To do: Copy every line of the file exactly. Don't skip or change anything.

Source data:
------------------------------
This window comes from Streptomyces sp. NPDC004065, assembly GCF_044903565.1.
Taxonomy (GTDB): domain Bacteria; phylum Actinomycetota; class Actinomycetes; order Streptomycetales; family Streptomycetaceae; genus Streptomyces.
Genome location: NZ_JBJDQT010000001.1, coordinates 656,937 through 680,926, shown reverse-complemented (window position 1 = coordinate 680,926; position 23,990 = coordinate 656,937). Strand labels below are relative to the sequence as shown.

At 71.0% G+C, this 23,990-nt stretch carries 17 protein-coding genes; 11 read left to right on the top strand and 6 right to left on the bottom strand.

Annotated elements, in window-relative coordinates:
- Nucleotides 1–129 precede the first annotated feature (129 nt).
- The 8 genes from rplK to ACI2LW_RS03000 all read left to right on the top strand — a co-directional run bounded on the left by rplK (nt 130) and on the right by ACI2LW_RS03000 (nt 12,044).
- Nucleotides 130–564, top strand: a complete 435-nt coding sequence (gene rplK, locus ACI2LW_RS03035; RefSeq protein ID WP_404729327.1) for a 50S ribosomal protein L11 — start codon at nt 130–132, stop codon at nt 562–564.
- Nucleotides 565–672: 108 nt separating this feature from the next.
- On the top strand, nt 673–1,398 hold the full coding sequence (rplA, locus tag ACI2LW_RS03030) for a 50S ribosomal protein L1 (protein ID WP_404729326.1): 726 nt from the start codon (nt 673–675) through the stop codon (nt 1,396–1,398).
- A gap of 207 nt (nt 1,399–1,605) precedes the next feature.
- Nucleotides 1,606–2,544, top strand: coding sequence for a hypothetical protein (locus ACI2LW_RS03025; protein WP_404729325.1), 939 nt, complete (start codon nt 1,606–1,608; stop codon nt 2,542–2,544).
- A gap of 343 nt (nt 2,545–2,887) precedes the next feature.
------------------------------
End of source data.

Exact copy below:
This window comes from Streptomyces sp. NPDC004065, assembly GCF_044903565.1.
Taxonomy (GTDB): domain Bacteria; phylum Actinomycetota; class Actinomycetes; order Streptomycetales; family Streptomycetaceae; genus Streptomyces.
Genome location: NZ_JBJDQT010000001.1, coordinates 656,937 through 680,926, shown reverse-complemented (window position 1 = coordinate 680,926; position 23,990 = coordinate 656,937). Strand labels below are relative to the sequence as shown.

At 71.0% G+C, this 23,990-nt stretch carries 17 protein-coding genes; 11 read left to right on the top strand and 6 right to left on the bottom strand.

Annotated elements, in window-relative coordinates:
- Nucleotides 1–129 precede the first annotated feature (129 nt).
- The 8 genes from rplK to ACI2LW_RS03000 all read left to right on the top strand — a co-directional run bounded on the left by rplK (nt 130) and on the right by ACI2LW_RS03000 (nt 12,044).
- Nucleotides 130–564, top strand: a complete 435-nt coding sequence (gene rplK, locus ACI2LW_RS03035; RefSeq protein ID WP_404729327.1) for a 50S ribosomal protein L11 — start codon at nt 130–132, stop codon at nt 562–564.
- Nucleotides 565–672: 108 nt separating this feature from the next.
- On the top strand, nt 673–1,398 hold the full coding sequence (rplA, locus tag ACI2LW_RS03030) for a 50S ribosomal protein L1 (protein ID WP_404729326.1): 726 nt from the start codon (nt 673–675) through the stop codon (nt 1,396–1,398).
- A gap of 207 nt (nt 1,399–1,605) precedes the next feature.
- Nucleotides 1,606–2,544, top strand: coding sequence for a hypothetical protein (locus ACI2LW_RS03025; protein WP_404729325.1), 939 nt, complete (start codon nt 1,606–1,608; stop codon nt 2,542–2,544).
- A gap of 343 nt (nt 2,545–2,887) precedes the next feature.